Moderate utility strategies include Elaborative Interrogation, Self-Explanation, and Interleaved Practice. Elaborative Interrogation involves the student generating an explanation for why a fact or concept is true. Self-Explanation is similar. Students explain how new information is related to known information, or explain steps taken during problem solving. Both of these strategies help students connect new and already-known information, which aids in memory encoding. Both work best if the student, not the instructor, generates the explanation. Interleaved Practice is a schedule of practice that mixes different kinds of problems within a single study session. This strategy shows the best results in math classes. Switching between different kinds of computations may result in lower performance during class, but in the long run, learning to identify which types of problems need which type of computations is quite helpful. Help students understand how and when to use these strategies when they come to you for help.

Low utility strategies include Summarization, Highlighting/Underlining, Keyword Mnemonic, Rereading, and Imagery for Text. Rereading and Highlighting/Underlining are two of the most frequently reported student study strategies, but unfortunately, are two of the least effective. Some research on highlighting/underlining shows that it may even harm the student’s ability to make inferences about that topic. The Keyword Mnemonic not only requires excessive instructor support, it also is not helpful in many subject areas, and may lead to accelerated forgetting. Imagery for Text and Summarization do not actually harm learning like other strategies in this category, but they are not as helpful as the high or moderate utility strategies in improving learning. When discussing learning strategies with students, encourage them to use those that have proven to be more efficient and effective.


¹Dunlowsky, J., Rawson, K. A., Marsh, E. J., Nathan, M. J., & Willingham, D. T., (2013). Improving students’ learning with effective learning techniques: Promising directions from cognitive and educational psychology. Psychological Science in the Public Interest, 14(1), 4-58. doi:10.1177/1529100612453266

As a new TA or a young professor, the task of establishing your credibility as an instructor can be an intimidating one.  In Teaching What You Don’t Know, Therese Huston provides some advice on how to establish this credibility early in the semester.  Research suggests that the following common pitfalls can actually cause an instructor to lose credibility: showing up late to class, being unable to explain difficult concepts, failing to ask students if they understand the instructor’s explanations, displaying a lack of familiarity with the text, not making attempts to answer students’ questions, failing to follow course policies outlined in the syllabus (particularly with regard to grading), and not reminding students of upcoming deadlines and due dates.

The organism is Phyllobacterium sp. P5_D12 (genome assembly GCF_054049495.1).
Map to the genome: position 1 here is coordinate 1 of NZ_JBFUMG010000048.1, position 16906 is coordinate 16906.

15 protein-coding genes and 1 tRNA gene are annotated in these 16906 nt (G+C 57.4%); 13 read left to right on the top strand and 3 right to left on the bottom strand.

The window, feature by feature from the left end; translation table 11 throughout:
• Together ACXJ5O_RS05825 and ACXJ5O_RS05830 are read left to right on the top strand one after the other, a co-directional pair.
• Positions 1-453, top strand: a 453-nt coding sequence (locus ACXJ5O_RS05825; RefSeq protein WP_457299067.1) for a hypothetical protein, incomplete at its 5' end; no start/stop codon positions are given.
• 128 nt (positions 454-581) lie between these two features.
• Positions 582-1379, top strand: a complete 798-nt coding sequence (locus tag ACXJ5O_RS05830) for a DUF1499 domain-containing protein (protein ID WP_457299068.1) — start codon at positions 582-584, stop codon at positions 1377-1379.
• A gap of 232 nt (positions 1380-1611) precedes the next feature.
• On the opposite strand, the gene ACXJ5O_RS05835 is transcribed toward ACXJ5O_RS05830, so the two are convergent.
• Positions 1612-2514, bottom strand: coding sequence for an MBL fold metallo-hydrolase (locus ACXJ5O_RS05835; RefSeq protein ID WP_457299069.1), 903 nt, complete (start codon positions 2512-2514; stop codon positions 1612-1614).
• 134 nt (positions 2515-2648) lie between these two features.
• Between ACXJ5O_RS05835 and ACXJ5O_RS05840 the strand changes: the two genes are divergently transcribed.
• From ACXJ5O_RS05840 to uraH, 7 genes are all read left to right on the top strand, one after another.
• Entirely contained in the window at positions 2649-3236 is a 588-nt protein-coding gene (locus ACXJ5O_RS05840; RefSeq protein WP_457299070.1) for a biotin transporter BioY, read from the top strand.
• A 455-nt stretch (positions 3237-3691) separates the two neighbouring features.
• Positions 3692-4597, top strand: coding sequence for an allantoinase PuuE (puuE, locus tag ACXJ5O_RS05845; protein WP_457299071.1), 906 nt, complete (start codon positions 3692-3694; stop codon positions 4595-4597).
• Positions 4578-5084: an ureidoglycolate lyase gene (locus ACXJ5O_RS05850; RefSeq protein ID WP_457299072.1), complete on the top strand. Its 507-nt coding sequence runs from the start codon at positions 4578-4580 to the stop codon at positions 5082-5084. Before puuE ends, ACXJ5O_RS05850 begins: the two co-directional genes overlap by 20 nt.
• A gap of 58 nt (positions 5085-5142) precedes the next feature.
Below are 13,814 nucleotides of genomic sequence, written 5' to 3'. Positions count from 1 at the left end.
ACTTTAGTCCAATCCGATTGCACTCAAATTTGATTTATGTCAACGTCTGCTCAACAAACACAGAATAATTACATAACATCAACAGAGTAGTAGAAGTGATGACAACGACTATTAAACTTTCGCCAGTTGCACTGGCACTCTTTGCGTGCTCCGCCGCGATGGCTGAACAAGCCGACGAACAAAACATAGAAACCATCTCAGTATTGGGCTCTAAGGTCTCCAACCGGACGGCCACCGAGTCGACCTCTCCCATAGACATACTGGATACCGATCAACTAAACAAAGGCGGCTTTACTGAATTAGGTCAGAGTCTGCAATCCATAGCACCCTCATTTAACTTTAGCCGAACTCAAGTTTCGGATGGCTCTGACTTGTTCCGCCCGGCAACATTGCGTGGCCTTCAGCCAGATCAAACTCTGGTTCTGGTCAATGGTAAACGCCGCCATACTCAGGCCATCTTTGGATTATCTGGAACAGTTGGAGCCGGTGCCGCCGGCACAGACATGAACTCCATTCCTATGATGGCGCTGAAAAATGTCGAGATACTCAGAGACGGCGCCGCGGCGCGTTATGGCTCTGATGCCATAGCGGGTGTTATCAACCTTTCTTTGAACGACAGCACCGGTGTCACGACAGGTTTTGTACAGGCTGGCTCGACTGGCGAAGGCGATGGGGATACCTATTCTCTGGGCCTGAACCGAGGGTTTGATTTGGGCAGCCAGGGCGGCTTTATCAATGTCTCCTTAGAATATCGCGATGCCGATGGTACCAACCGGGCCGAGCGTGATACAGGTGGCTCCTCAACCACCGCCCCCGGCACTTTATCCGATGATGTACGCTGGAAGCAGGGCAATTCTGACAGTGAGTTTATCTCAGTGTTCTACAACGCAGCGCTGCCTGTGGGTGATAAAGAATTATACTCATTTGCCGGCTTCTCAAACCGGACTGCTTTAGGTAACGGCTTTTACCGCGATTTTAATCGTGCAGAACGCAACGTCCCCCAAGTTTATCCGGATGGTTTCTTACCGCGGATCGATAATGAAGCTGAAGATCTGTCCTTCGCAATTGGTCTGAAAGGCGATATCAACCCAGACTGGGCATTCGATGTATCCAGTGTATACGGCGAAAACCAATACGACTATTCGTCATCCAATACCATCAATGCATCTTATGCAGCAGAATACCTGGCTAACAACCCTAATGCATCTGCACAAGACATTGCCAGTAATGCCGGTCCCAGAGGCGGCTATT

The good news is there are many things instructors can do to establish their credibility!

  • When designing your course, begin with material within your wheelhouse.  If you can start the semester with material you’re more comfortable teaching (because it is your area of expertise), you’ll be more likely to speak with authority and you’ll gain confidence early.
  • Show up to class early to set up and spend time connecting with students and finding out if they have any questions.
  •  Stopping periodically throughout each class period to gauge student understanding and to answer questions.
  • Provide clear reminders before assignments are due to help keep students on-track.

Keep all these elements in mind as you begin teaching and you’ll be sure to establish your credibility as an instructor and create the best possible classroom environment for yourself and your students.

Additional Resources:

If you’re looking for some great books to read over the break, please check out our library for a wealth of teaching resources to help you make next semester your best yet.  From all of us at the Kaneb Center for Teaching and Learning, we wish you a happy and safe holiday season!

Happy Holidays

 

 

At the beginning of the semester, we invited you to Rock the First Day.  As the end of the semester draws near, it is now time to ROCK THE LAST DAY!  The last day of class is your opportunity to reinforce what students have learned over the course of the semester, provide students with an opportunity to reflect upon those experiences, and to say goodbye.  Therefore, rather than spending your last day of class simply reviewing for the final exam, here are some suggestions to help you Rock the Last Day:

  • As a class, take a look at the learning goals presented in your syllabus and have a discussion about whether those goals were met.  This not only helps to wrap up the course, but also serves as a review (as students can weigh in on what they learned related to each goal).